Is This the Year of the Donkey for Washington State?

Anger at Bush May Hurt GOP at Polls reads a headline yesterday in the Washington Post. This was what Democrats thought would put Kerry into the White House two years ago. Will it work this year in Washington State?

The most recent Washington Post – ABC poll shows a 47% “strong disapproval” by voters of Bush’s job performance. Only 20% “strongly approve”. In comparison President Clinton’s highest “strong disapproval” rating was 37%.

Since Bush is not on the ballot, the best way for voters to show their anger at Bush is to vote his Republican Congressional cronies who have unflinchingly supported his policies out of office. By contrast in the 2002 midterm congressional elections, Bush had 42% of the voters “strongly approving” of him versus only 20% “strongly disapproving”. Democrats lost seats which was historically unusual.

The key is strength of passion- what motivates people to make that extra effort to vote.

Yet the issue for Congressional races turns more often on local candidates and issues. There have been very few seats turned over by incumbents over time. In fact the historical average has been that 98% of incumbents get reelected.

As Mark Mellman in The Hill suggests, this inertia to change can be affected by several things, including the past vote for Presidents.

The year 1994 was a big one for Republicans in Congress. Yet of the 34 seats the Democrats lost, the Republican Presidential candidate in the previous two elections had won 30. Likewise in the big change in 1982, 2/3 of the Republican incumbents who lost were in districts the Democratic Presidential candidate had won previously.

Mellman says that in this election cycle only 18 incumbent Republicans are in districts that Kerry won. By the way, one of these is the eighth Congressional District, where Darcy Burner, a Democrat is taking on first term incumbent Republican Dave Reickert.

While open seats can also be a factor, in years of major change it may not be as significant a factor. In 1992, only 37% of the seats the Democrats lost were open seats.

So certainly a lot rides on whether voters are rearing for a change. Unknowns that can change things quickly include changes in Iraq, like Bush withdrawing troops.

In addition factors in Washington state include emotional hotbutton issues like certain initiatives. The referendum to overturn the ban on gay discrimination and developer Initiative 933 to limit most zoning and growth management and Eyman’s Initiative 917 to cut transportation funding are all issues that pull out conservatives and Republicans.

Adam Nagourney writes in last Sunday’s New York Times that this is part of the Republican strategy. Entitled, “Looking to win in November, with a 2-year old Playbook” he notes that Carl Rove’s game plan in 2004 was to woo the religious right and other conservatives by appealing to their emotions. They did this successfully by a series of state initiatives to ban gay marriage coordinated with efforts to turn out church goers.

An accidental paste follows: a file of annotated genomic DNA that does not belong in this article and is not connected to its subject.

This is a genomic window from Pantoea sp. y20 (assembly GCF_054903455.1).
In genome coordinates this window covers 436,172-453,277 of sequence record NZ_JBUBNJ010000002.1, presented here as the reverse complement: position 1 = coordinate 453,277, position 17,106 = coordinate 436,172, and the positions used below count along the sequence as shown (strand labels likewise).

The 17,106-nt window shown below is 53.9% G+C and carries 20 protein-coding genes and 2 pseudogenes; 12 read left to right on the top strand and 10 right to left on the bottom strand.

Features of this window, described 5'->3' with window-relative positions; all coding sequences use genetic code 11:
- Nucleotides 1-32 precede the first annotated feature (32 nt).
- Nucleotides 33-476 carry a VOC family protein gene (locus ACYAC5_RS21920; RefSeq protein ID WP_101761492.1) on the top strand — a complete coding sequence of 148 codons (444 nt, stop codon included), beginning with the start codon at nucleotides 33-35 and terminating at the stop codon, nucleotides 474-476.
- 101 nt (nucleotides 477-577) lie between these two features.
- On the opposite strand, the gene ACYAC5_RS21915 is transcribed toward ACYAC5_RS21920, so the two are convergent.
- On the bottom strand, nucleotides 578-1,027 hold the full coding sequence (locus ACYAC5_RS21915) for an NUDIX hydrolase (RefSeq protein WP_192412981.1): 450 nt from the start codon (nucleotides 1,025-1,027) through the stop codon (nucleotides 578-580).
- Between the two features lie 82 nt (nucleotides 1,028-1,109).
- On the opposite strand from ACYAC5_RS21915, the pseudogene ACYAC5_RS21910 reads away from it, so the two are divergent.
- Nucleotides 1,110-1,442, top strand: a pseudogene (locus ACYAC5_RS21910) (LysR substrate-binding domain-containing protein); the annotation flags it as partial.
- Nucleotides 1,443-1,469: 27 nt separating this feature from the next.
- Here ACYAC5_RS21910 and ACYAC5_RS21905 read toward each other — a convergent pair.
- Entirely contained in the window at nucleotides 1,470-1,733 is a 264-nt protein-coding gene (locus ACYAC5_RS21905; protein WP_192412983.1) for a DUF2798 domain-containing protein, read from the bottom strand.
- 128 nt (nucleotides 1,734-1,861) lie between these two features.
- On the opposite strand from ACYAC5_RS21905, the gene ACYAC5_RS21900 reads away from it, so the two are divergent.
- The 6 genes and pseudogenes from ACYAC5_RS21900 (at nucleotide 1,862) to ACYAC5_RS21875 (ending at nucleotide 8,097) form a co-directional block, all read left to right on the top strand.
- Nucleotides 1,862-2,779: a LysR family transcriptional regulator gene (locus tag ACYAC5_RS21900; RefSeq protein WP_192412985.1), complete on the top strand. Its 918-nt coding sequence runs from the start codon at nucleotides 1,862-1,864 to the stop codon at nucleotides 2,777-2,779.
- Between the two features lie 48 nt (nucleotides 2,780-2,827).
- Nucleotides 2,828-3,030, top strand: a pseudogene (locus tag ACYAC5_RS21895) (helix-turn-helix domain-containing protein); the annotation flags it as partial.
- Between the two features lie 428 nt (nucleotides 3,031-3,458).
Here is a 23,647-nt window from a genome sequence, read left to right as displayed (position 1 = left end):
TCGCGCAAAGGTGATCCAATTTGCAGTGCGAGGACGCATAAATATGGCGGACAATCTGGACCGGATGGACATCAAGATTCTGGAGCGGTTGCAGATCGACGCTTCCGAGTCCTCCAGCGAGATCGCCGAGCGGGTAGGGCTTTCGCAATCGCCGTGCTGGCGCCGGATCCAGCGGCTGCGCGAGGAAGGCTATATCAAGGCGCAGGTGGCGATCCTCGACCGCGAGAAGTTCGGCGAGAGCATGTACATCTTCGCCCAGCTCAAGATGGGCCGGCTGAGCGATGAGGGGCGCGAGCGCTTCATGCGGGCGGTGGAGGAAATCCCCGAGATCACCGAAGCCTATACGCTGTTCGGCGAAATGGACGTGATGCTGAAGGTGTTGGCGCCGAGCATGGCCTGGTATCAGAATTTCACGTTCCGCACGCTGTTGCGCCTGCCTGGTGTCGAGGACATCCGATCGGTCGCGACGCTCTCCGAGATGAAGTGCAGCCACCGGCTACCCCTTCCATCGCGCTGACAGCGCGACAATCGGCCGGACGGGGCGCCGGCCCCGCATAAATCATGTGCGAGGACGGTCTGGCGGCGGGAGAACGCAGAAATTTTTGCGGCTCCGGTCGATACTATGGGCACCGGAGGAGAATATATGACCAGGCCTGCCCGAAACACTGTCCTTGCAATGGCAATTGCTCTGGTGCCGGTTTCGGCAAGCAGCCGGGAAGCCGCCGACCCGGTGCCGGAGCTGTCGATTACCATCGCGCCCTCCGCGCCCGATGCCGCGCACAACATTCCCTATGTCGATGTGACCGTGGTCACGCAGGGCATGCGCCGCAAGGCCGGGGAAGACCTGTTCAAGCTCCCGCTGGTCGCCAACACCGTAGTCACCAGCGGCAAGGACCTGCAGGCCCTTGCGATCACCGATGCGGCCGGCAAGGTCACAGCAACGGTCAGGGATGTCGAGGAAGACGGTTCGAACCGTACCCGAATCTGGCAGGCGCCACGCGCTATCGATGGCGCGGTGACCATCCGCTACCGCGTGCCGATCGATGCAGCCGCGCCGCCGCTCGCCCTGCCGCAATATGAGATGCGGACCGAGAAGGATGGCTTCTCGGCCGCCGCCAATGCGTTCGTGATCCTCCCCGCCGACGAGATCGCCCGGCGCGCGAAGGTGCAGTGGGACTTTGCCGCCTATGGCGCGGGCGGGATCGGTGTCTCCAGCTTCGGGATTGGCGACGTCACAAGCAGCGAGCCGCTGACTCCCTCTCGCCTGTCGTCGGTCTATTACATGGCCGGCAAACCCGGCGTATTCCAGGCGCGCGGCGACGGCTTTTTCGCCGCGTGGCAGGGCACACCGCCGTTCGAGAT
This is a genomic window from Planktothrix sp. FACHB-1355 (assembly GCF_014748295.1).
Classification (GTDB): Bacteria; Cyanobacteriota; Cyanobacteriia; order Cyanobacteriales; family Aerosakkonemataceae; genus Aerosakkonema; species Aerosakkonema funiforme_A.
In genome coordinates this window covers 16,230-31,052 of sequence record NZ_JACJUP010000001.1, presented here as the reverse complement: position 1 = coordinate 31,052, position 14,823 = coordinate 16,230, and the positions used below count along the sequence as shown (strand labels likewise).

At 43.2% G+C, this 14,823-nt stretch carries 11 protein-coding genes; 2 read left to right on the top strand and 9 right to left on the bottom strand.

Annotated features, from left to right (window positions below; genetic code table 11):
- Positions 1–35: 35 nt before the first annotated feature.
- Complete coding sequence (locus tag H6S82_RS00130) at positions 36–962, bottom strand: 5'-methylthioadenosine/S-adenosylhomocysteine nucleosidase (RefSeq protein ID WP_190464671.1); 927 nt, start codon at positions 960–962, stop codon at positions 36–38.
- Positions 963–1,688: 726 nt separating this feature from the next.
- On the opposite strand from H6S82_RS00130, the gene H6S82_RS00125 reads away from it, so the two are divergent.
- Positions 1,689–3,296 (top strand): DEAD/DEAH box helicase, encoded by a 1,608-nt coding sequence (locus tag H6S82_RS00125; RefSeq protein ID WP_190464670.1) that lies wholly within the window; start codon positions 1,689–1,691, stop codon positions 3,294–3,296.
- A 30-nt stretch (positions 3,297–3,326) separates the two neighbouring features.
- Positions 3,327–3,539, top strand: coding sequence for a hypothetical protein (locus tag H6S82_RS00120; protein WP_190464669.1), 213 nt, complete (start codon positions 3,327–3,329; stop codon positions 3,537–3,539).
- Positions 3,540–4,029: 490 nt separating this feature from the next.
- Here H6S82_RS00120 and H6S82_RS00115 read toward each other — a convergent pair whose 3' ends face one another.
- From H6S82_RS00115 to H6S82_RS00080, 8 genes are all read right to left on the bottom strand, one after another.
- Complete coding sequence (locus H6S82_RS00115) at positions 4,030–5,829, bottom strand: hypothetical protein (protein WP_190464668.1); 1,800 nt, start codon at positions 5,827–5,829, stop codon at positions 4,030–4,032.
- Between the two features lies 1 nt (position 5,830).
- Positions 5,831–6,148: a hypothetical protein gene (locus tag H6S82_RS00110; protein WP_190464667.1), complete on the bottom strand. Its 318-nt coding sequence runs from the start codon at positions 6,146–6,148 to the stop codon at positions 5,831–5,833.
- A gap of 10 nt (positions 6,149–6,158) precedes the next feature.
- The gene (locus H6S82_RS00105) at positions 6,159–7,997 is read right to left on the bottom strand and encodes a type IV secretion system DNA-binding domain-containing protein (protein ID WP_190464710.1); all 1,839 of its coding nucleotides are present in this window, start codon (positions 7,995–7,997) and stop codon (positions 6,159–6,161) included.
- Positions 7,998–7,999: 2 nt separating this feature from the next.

This year it may be tougher but Washington’s developer’s initiative 933 is not alone. Conservatives are also gathering signatures on similar initiatives on so called private property rights in California, Colorado, Michigan, Missouri, Montana, North Dakota and Oregon (again) according to the NY Times.

And another issue is also rising – immigration. Democrats meanwhile are slow in using initiatives to increase turnout of their base. This year Washington state has one measure – Initiative 937 – the Energy Security Initiative to increase use of renewable energy that is collecting signatures to get on the ballot. Meanwhile with Eyman’s so called $30 tabs initiative 917, which reduces transportation funds; the developer initiative 933 – to end zoning as we know it; and the referendum to repeal the anti discrimination legislation passed by the Legislature, Democrats are having to wage three defensive efforts.

I think Democrats need to get more active and work to help set the agenda by running their own initiatives in the future, particularly in 2008 to help draw out the progressive base. They need to quit crying about the conservatives putting initiatives on the ballot and put their own on. Voters are not going to repeal the initiative process in Washington state. Put the conservatives on the defense.

Meanwhile Senator Cantwell, who has been running into criticism from some progressive activists need to engage them more. Because to win she needs to turn out motivated voters and right now there are too many being unreasonably purist in their criticism. But they are family, family she needs to win and that requires special efforts. And they need her to win if we want to stop the Bush Cheney railroading of America into just one giant corporation where we only have two classes, the superrich and the rest of us.

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